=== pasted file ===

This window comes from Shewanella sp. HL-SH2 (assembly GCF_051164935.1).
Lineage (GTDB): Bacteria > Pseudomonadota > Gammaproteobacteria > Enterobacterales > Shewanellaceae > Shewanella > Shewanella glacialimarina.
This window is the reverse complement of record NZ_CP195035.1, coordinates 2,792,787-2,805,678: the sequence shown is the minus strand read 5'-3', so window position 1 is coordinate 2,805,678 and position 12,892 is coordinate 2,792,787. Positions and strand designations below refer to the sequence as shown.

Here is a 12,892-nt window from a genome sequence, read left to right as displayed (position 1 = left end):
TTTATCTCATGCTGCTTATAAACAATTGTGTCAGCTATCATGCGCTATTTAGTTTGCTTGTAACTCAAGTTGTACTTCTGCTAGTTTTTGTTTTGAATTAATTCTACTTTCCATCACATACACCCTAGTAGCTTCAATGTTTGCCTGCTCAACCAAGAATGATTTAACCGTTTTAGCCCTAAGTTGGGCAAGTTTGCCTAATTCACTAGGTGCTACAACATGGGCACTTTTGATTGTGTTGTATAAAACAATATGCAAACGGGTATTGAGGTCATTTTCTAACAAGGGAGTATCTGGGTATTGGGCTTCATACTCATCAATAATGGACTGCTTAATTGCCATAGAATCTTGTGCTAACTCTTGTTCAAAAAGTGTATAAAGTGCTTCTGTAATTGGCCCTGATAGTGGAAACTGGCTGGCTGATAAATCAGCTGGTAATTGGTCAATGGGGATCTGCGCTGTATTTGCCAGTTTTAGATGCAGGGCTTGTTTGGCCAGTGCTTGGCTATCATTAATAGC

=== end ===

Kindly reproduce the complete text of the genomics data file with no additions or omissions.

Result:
This window comes from Shewanella sp. HL-SH2 (assembly GCF_051164935.1).
Lineage (GTDB): Bacteria > Pseudomonadota > Gammaproteobacteria > Enterobacterales > Shewanellaceae > Shewanella > Shewanella glacialimarina.
This window is the reverse complement of record NZ_CP195035.1, coordinates 2,792,787-2,805,678: the sequence shown is the minus strand read 5'-3', so window position 1 is coordinate 2,805,678 and position 12,892 is coordinate 2,792,787. Positions and strand designations below refer to the sequence as shown.

Here is a 12,892-nt window from a genome sequence, read left to right as displayed (position 1 = left end):
TTTATCTCATGCTGCTTATAAACAATTGTGTCAGCTATCATGCGCTATTTAGTTTGCTTGTAACTCAAGTTGTACTTCTGCTAGTTTTTGTTTTGAATTAATTCTACTTTCCATCACATACACCCTAGTAGCTTCAATGTTTGCCTGCTCAACCAAGAATGATTTAACCGTTTTAGCCCTAAGTTGGGCAAGTTTGCCTAATTCACTAGGTGCTACAACATGGGCACTTTTGATTGTGTTGTATAAAACAATATGCAAACGGGTATTGAGGTCATTTTCTAACAAGGGAGTATCTGGGTATTGGGCTTCATACTCATCAATAATGGACTGCTTAATTGCCATAGAATCTTGTGCTAACTCTTGTTCAAAAAGTGTATAAAGTGCTTCTGTAATTGGCCCTGATAGTGGAAACTGGCTGGCTGATAAATCAGCTGGTAATTGGTCAATGGGGATCTGCGCTGTATTTGCCAGTTTTAGATGCAGGGCTTGTTTGGCCAGTGCTTGGCTATCATTAATAGC